For almost any fitness related goal or question, the answer begins with getting stronger. The one caveat is diet, because you will not be able to out-train a poor diet, no matter how hard you work. But for most problems, the answer lies in strength.
If your goal is:
- losing fat
- increasing strength
- gaining muscle mass
- improving body composition
then your butt needs to get stronger. Not just your butt, but everything. Plus your butt.
What follows is a defense of resistance training and proper rest in order to increase muscle mass and improve body composition. It applies to women and men.
Raising (Metabolic) Rates Is Good For Business
Let’s say you make it to the gym 2-3 days a week. You want the most bang for their buck during the time you’re in, so check this out. Energy requirements (amount of calories you need to eat) is determined by your resting metabolic rate, physical activity, and the thermic effect of food (calories it takes to digest food). Resting metabolic rate accounts for 60-75% of caloric demand, 7-10% of caloric demand is from thermic effect of food, and the remainder is from physical activity. Exercise is huge (up to 30% of the equation). However if you are working out 2-3 times a week, resting metabolic rate is going to be the biggest bang for your buck. It is literally a 24/7 calorie burner.
So how do you manipulate resting metabolic rate?
Factors that increase:
- lean body mass
- thyroid function
Factors that decrease:
- low caloric intake
- loss of lean tissue
- thyroid function
So you increase lean body mass, you increase the resting metabolic rate, and you are burning more calories 24/7, not just while you’re in the gym.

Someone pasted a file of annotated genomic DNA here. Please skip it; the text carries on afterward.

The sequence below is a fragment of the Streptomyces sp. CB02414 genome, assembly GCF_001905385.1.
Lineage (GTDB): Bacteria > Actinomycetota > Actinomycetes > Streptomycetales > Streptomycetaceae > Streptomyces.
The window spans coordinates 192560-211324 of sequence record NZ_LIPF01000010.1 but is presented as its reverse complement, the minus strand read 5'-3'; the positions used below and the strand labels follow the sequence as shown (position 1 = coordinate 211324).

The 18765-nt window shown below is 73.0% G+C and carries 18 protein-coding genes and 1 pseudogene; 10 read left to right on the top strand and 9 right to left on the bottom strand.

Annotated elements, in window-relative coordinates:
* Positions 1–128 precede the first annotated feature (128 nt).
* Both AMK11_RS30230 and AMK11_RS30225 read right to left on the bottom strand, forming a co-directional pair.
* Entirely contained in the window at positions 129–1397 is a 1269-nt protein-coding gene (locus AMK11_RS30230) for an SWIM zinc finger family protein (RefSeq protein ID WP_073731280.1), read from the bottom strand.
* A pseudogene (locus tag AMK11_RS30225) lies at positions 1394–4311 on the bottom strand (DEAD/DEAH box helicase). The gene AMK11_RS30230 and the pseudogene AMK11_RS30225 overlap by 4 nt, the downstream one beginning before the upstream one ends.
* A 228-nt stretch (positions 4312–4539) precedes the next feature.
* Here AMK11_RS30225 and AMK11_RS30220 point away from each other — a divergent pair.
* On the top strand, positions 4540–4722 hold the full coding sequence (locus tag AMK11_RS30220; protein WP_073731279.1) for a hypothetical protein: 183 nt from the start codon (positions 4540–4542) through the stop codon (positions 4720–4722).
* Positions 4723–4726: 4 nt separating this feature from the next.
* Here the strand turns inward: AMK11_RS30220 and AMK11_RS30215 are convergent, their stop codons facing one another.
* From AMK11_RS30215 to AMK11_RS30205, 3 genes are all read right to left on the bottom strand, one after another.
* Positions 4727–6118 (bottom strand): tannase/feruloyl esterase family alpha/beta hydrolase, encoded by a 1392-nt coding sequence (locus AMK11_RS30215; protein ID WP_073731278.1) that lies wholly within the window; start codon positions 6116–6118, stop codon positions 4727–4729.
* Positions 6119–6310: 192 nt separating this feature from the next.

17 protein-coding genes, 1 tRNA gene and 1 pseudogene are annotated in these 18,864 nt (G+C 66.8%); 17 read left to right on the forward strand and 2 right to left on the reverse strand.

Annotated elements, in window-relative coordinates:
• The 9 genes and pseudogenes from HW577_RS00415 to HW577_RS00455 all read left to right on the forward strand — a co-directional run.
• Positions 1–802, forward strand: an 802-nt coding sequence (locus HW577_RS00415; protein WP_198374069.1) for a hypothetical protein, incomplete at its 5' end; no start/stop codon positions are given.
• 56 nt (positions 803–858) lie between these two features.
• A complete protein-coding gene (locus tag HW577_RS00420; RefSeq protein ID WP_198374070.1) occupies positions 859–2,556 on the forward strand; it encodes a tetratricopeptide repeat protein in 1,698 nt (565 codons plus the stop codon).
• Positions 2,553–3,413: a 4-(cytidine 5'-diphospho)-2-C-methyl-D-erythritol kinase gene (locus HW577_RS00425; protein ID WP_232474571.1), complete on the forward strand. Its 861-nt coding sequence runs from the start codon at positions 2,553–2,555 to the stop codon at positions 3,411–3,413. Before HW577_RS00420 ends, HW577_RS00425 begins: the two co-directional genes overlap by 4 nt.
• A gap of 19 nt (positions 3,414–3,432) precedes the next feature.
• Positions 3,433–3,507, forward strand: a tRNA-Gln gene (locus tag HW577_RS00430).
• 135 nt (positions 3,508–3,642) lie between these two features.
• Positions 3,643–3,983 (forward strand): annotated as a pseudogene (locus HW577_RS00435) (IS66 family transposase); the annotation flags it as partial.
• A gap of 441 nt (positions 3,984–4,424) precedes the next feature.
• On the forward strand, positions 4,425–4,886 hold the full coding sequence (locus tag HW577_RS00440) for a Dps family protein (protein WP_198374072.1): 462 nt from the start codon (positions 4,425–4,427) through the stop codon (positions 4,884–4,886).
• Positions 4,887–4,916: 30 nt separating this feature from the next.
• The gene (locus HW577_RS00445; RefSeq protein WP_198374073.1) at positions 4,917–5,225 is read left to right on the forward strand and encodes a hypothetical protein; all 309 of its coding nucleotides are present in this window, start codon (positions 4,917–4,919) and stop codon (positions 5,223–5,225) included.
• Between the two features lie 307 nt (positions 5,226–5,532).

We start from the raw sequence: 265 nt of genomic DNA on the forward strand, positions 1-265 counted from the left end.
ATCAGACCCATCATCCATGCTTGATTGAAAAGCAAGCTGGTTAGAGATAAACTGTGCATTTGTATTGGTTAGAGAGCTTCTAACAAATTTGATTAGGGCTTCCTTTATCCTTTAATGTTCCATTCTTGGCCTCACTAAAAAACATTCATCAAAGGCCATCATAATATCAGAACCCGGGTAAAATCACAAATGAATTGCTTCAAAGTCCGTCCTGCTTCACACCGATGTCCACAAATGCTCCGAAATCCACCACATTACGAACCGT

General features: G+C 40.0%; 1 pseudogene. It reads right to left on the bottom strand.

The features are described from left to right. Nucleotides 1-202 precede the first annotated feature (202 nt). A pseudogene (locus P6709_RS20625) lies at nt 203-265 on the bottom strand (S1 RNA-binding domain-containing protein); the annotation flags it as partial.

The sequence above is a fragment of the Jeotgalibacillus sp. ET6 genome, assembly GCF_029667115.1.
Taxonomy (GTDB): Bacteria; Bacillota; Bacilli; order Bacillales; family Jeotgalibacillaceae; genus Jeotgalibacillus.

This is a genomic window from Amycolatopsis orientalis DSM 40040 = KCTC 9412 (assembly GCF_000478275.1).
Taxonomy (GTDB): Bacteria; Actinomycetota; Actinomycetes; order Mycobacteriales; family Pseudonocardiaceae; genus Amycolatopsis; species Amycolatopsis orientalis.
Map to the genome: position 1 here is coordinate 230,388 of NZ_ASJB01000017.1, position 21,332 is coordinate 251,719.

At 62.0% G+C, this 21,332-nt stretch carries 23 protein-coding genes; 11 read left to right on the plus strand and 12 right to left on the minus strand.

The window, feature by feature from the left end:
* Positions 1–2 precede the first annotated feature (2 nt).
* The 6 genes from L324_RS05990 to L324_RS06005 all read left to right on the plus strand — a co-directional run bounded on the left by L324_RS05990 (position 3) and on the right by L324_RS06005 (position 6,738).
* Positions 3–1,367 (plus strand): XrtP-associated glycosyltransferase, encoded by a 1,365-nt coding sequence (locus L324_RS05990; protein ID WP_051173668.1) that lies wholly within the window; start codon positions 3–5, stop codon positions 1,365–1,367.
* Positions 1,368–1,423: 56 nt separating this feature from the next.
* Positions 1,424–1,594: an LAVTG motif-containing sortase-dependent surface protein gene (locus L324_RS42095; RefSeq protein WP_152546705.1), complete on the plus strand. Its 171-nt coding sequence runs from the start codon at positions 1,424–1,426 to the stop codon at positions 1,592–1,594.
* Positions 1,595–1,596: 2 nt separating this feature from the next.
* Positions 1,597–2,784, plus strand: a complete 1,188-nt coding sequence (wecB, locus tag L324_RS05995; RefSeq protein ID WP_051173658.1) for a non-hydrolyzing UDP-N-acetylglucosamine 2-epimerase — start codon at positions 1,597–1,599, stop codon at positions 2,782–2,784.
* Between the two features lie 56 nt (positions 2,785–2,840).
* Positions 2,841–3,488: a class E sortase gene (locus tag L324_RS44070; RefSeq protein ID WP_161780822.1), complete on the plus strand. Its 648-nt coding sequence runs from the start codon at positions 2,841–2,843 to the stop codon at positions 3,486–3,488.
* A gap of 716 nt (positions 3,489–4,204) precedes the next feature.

If your workouts currently consist of circuit training with high repetitions and little rest, you will run into a problem. Aside from absolutely brutalizing yourself into quivering puddle of sweat, you won’t be building as much muscle (lean mass) as you might otherwise. Circuit/resistance training with very little rest and recovery is fine,but the rested movements are also essential if you want to capitalize on the benefits of increasing lean muscle mass.
You may notice an increase strength even without the rest periods I’m talking about, but any initial gains in strength are almost always due to increased efficiency of neuromuscular recruitment. In other words, strength increases because you are recruiting more of your existing muscle fibers, NOT because you are increasing muscle mass. The change in body composition occurs after the initial increase in neuromuscular efficiency.
Adding lean mass (hypertrophy) requires training with repetitions around 8-12 rep range at a specific percentage of your max. Repetitions beyond this fall into the range of muscular endurance, which, in general:
A) will not reap the same hypertrophy (increasing lean mass) gains
B) will not translate to increase in resting metabolic rate, and
C) does not maximize the calories burned throughout the week.